Top 3 sporting injuries and how to prevent them

Playing sport comes with a risk of having an injury, regardless of the sport. These are the top 3 sporting injuries I see most often. 

Sprained ankles

Whether you play soccer, football, basketball or cricket, there is a chance of you spraining your ankle. This is not only because of the sport that involves running, cutting or jumping but sometimes the environment in which they play on and the footwear athletes use that increases the risk of injury. E.g. in cricket, if the ground that you’re playing on is not maintained as well as the MCG, then the chance of playing on uneven ground where there are some potholes, is quite likely. All you need to do is focus on another task and land your foot into that pothole to potentially get a sprained ankle (or worse).

How do you prevent ankle sprains?

There are 2 ways that can lower the risk

  1. Tape or brace your ankles!
  2. Add in some balance single leg exercises into your normal exercise routine!

Hamstring strains

Hamstring strains are very common in running based sports. How common is it to get to your game late, due to “traffic” (of course), chuck on your uniform and get straight on the field. 5 minutes later, you’re hobbling back off to the sideline, grabbing your hammy.

Muscles, irrespective of which one you use, requires a warm up and will struggle to be consistent and effective if it were to go from 0 to 100. The hamstring, a major muscle used when running, is no different!

The secret sauce to preventing hamstring strains is to WARM UP! Want to get more fancy, try do some dynamic warm ups that involve multiple muscle groups and are multi-planar in nature (as most sports are). Starting slow and increasing the pace can also be a great principle in warm ups.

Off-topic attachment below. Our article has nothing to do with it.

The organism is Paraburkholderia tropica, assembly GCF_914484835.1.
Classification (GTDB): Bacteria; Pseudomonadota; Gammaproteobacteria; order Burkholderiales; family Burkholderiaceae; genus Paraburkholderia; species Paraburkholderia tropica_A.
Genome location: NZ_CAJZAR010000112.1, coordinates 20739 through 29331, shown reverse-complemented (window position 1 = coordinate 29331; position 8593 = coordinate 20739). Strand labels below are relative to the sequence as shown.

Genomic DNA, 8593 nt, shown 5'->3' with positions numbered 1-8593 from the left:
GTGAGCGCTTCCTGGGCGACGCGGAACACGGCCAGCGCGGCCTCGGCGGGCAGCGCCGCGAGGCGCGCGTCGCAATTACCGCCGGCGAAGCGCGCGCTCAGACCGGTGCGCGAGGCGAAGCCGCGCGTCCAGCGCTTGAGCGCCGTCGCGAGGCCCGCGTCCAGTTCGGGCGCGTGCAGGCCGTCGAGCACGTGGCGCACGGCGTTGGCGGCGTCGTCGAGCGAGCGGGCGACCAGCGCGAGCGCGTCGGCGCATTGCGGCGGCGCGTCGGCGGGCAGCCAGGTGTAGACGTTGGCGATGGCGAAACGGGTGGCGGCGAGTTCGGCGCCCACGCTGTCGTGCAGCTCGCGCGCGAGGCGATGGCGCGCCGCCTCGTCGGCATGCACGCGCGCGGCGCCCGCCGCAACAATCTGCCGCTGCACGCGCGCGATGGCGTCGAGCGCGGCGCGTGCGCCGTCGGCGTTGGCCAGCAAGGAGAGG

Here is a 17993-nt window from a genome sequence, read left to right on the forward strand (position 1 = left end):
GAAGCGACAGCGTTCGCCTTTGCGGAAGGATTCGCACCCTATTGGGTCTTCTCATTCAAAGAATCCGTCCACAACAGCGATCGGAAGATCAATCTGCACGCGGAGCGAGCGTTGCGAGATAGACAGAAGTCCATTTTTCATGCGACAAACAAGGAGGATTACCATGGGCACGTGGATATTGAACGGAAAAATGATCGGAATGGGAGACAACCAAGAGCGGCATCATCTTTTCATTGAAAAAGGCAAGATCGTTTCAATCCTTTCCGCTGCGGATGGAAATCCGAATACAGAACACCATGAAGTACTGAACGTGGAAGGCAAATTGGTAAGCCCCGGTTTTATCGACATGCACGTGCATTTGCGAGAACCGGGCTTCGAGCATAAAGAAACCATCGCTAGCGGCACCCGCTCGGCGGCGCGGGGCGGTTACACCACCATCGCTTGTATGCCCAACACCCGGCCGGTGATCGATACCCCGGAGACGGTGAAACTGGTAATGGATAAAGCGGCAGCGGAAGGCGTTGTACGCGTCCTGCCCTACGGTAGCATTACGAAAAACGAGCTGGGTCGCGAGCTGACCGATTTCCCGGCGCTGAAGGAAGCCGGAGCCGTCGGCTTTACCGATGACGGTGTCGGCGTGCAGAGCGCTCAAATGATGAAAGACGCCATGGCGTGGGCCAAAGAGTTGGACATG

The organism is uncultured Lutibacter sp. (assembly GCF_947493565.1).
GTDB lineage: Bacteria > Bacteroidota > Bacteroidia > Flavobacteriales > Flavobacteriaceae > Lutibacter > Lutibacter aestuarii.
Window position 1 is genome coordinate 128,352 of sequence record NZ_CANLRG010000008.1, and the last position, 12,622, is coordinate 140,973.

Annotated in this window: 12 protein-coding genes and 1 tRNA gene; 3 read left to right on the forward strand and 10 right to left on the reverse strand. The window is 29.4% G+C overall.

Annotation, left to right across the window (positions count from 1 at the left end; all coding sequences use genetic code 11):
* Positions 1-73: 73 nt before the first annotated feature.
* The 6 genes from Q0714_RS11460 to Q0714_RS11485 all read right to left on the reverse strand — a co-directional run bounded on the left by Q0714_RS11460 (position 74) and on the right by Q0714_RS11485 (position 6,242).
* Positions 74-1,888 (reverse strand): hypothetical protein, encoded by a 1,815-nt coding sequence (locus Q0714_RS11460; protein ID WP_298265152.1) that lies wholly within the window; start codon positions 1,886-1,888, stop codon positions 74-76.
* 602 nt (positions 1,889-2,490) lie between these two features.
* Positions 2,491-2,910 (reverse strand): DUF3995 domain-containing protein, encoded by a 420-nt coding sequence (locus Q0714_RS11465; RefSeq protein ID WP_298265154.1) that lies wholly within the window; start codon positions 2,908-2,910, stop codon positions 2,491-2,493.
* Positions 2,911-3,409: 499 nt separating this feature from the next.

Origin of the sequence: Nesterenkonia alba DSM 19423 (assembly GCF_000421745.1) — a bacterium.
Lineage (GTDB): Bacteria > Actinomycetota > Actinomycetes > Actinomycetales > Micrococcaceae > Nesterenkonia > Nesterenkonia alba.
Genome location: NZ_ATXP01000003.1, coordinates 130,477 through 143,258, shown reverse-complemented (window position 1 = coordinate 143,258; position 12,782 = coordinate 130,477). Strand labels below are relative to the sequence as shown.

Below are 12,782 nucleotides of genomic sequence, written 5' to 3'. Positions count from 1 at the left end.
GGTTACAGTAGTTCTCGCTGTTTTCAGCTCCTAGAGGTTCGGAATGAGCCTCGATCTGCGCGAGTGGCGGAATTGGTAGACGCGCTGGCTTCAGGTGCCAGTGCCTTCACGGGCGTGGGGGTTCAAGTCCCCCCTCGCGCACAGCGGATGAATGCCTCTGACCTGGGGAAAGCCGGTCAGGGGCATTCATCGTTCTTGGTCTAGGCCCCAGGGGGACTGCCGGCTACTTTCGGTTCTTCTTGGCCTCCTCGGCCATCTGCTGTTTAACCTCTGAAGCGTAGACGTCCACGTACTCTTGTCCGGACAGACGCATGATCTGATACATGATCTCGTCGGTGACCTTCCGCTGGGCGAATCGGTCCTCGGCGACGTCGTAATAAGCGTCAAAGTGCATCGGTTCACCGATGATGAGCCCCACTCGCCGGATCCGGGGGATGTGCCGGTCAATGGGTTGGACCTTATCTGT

Tendinopathies (aka tendinitis)

Tendinopathies involve having pain and/or degenerative changes in the tendon. Some common tendinopathies are in your Achilles, patella and rotator cuff. Due to COVID-19 and the closure of gyms and sporting fields, tendinopathies were extremely common 1-3 months post lockdown laws easing.

Tendinopathies can occur when you have overloaded that tendon, either through disuse and/or overuse. Many gym goers experienced these tendinopathies as they would bench press similar weights pre-lockdown. 

The overarching principle to decrease your risk of tendinopathies is to progressively and slowly overload that tendon. This simply means, if you have taken a break of more than 3-4 weeks, it is better that you come into the activity with less intensity and load. This could be your weights being at 80-90% of what you were previously doing or decreasing the number of reps you do.

TAKE HOMES:

  • Tape your ankles or get a physio to help you with it
  • Warming up is important
  • Tendon’s like a slow build up in load

What changes will YOU make to ensure longevity in your sport?

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